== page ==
|Tiny Handcuffs. Photo by Mary Annette Pember|
A Chilling Reminder of How Cruel Assimilation Was—And Is
For such small objects, the child’s handcuffs are surprisingly heavy when cradled in the palms of one’s hand. Although now rusted from years of disuse, they still convey the horror of their brutal purpose, which was to restrain Native children who were being brought to boarding schools. “I felt the weight of their metal on my heart,” said Jessica Lackey of the Cherokee tribe as she described holding the handcuffs for the first time.
Lackey, an alumnus of Haskell Indian Nations University, was working at the school’s Cultural Center & Museum when the handcuffs were unwrapped last spring after being kept in storage for several years. I had heard rumors about the existence of the handcuffs during visits to Haskell over the years and had made numerous inquiries to school authorities about them, but people seemed very reluctant to discuss this touchy artifact. This past summer, however, Haskell agreed to allow a public viewing of the handcuffs. Andy Girty, one of the elders who first blessed the handcuffs when they were given to Haskell in 1989, helped unwrap them for me.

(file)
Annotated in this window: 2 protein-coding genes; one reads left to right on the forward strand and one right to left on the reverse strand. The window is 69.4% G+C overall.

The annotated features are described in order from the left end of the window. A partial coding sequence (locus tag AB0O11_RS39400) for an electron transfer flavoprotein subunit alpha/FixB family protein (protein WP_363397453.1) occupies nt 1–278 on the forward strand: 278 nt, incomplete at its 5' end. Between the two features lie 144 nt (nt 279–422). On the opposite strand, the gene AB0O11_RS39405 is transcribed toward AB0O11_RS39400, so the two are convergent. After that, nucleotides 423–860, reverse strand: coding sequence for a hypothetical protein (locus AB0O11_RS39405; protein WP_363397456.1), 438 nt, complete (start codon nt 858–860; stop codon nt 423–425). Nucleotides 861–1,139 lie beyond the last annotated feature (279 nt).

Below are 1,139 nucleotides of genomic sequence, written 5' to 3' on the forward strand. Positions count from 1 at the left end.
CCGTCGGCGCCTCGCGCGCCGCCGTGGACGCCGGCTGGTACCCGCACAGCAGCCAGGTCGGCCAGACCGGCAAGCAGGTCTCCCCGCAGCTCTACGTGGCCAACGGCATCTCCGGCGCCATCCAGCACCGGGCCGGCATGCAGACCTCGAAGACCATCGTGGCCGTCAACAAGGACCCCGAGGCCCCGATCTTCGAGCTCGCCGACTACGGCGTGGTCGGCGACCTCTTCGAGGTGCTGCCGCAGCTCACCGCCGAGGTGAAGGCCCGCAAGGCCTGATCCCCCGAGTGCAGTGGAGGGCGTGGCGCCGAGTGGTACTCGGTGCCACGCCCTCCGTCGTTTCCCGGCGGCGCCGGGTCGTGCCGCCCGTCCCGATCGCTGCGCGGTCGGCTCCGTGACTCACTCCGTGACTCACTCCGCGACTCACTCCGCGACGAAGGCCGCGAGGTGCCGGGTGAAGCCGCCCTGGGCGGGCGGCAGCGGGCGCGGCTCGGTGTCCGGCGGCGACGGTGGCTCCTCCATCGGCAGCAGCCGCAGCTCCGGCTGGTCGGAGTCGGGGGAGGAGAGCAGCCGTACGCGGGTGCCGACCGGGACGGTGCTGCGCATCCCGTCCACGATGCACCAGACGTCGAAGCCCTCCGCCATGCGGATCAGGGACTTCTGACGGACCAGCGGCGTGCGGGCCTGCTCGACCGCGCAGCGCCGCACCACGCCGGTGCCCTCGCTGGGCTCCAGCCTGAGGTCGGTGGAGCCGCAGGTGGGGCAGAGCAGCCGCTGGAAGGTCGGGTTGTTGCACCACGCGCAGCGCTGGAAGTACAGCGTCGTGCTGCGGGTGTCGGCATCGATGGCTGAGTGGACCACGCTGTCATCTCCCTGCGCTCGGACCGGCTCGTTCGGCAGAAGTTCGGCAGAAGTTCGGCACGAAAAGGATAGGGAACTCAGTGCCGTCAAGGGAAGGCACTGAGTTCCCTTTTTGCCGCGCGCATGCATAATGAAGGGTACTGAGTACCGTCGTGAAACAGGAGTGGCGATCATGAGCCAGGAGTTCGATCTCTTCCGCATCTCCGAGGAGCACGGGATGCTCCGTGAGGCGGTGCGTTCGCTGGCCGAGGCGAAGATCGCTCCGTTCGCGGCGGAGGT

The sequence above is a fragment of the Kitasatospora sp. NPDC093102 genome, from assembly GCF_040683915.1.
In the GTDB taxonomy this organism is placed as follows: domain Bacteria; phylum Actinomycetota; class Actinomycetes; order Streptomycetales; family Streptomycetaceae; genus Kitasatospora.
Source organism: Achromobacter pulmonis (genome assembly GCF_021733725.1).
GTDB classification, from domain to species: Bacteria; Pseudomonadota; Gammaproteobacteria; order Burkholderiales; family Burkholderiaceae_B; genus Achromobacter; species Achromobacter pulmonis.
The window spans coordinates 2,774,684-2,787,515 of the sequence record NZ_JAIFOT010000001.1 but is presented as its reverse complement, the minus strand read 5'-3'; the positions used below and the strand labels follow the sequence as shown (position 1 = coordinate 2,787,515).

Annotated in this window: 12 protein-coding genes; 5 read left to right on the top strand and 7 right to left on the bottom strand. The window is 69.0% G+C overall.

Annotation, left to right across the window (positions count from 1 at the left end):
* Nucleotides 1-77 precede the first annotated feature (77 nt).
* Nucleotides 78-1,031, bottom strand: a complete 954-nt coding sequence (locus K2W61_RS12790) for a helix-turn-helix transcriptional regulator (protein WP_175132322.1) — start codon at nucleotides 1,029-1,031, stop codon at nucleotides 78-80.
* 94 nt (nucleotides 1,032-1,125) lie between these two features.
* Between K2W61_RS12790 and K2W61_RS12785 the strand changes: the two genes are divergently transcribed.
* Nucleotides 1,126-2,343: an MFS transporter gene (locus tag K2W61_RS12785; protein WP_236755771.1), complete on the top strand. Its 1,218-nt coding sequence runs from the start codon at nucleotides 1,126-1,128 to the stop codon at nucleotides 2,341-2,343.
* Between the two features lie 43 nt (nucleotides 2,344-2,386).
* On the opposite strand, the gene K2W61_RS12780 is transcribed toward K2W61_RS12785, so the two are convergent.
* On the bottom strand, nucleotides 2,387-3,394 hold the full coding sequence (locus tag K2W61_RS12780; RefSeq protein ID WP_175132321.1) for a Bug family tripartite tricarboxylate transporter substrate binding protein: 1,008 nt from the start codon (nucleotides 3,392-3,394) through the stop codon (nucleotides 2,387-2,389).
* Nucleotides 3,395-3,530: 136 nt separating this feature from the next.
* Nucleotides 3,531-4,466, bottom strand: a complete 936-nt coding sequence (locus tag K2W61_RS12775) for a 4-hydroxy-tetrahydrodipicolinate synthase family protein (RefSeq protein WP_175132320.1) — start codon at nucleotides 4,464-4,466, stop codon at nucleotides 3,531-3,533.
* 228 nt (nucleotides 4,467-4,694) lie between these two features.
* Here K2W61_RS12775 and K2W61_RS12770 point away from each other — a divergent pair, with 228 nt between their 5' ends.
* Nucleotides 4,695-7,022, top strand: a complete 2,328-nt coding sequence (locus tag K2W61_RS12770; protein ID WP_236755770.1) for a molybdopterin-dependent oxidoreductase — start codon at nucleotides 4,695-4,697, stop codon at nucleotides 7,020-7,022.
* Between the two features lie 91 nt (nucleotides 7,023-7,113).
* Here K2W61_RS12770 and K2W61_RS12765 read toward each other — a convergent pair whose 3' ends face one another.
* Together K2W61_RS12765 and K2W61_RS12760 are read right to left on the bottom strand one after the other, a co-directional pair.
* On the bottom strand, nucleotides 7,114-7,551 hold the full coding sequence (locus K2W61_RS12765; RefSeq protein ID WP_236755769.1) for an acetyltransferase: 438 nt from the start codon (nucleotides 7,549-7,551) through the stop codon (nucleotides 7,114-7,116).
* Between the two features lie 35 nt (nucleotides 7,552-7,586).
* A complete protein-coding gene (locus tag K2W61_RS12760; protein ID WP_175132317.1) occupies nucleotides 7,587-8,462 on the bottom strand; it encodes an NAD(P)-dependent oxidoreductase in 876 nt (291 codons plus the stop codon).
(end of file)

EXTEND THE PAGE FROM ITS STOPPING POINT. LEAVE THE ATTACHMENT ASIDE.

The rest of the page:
Known as the Haskell Institute in its early years, the school opened its doors in 1884. It was originally founded as an instrument of the final solution to this country’s “Indian problem”; Haskell Institute’s mission then was embodied in the now infamous motto of Captain Richard H. Pratt, founder of the Carlisle Indian Industrial School: “Kill the Indian, Save the Man.” This mind-set led to decades of forced acculturation through brutal military-style incarceration cloaked as education in U.S. Indian boarding schools.
Although begun as a model for assimilation, native students have, over the years, transformed Haskell into a model for self-determination. The school’s early curriculum featured training in domestic and farming skills but has since evolved into four-year university.
Haskell’s Cultural Center & Museum, located on campus, tells the full—and often cruel—story of Haskell’s painful past as well as providing a venue to showcase Native art, culture from the past and present. Opened in 2002, the center features the permanent exhibit Honoring Our Children Through Seasons of Sacrifice, Survival, Change and Celebration, featuring artifacts, photos and letters from the school’s early days.
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